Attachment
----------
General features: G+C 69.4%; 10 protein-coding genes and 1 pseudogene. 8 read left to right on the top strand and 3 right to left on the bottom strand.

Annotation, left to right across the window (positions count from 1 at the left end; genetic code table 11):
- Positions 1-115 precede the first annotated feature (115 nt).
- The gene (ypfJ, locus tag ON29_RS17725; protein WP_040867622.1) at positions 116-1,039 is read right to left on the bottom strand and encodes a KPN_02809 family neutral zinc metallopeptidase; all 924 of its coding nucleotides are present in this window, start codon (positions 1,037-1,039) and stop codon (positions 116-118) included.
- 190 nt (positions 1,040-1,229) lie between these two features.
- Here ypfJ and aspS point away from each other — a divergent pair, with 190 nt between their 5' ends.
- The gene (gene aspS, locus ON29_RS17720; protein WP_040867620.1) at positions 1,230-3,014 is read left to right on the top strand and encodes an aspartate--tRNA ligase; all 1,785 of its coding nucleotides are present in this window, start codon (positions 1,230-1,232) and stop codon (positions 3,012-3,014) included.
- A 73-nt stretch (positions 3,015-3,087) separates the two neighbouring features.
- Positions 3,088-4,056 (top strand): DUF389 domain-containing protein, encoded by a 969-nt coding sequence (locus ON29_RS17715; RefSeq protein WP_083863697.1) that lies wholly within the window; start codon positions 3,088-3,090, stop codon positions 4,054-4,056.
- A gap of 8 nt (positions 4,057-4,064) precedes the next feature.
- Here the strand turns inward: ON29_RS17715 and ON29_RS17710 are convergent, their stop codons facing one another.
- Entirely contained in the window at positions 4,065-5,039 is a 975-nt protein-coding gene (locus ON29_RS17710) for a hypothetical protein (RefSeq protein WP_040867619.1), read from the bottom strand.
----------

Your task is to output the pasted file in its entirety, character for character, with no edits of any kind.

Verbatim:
General features: G+C 69.4%; 10 protein-coding genes and 1 pseudogene. 8 read left to right on the top strand and 3 right to left on the bottom strand.

Annotation, left to right across the window (positions count from 1 at the left end; genetic code table 11):
- Positions 1-115 precede the first annotated feature (115 nt).
- The gene (ypfJ, locus tag ON29_RS17725; protein WP_040867622.1) at positions 116-1,039 is read right to left on the bottom strand and encodes a KPN_02809 family neutral zinc metallopeptidase; all 924 of its coding nucleotides are present in this window, start codon (positions 1,037-1,039) and stop codon (positions 116-118) included.
- 190 nt (positions 1,040-1,229) lie between these two features.
- Here ypfJ and aspS point away from each other — a divergent pair, with 190 nt between their 5' ends.
- The gene (gene aspS, locus ON29_RS17720; protein WP_040867620.1) at positions 1,230-3,014 is read left to right on the top strand and encodes an aspartate--tRNA ligase; all 1,785 of its coding nucleotides are present in this window, start codon (positions 1,230-1,232) and stop codon (positions 3,012-3,014) included.
- A 73-nt stretch (positions 3,015-3,087) separates the two neighbouring features.
- Positions 3,088-4,056 (top strand): DUF389 domain-containing protein, encoded by a 969-nt coding sequence (locus ON29_RS17715; RefSeq protein WP_083863697.1) that lies wholly within the window; start codon positions 3,088-3,090, stop codon positions 4,054-4,056.
- A gap of 8 nt (positions 4,057-4,064) precedes the next feature.
- Here the strand turns inward: ON29_RS17715 and ON29_RS17710 are convergent, their stop codons facing one another.
- Entirely contained in the window at positions 4,065-5,039 is a 975-nt protein-coding gene (locus ON29_RS17710) for a hypothetical protein (RefSeq protein WP_040867619.1), read from the bottom strand.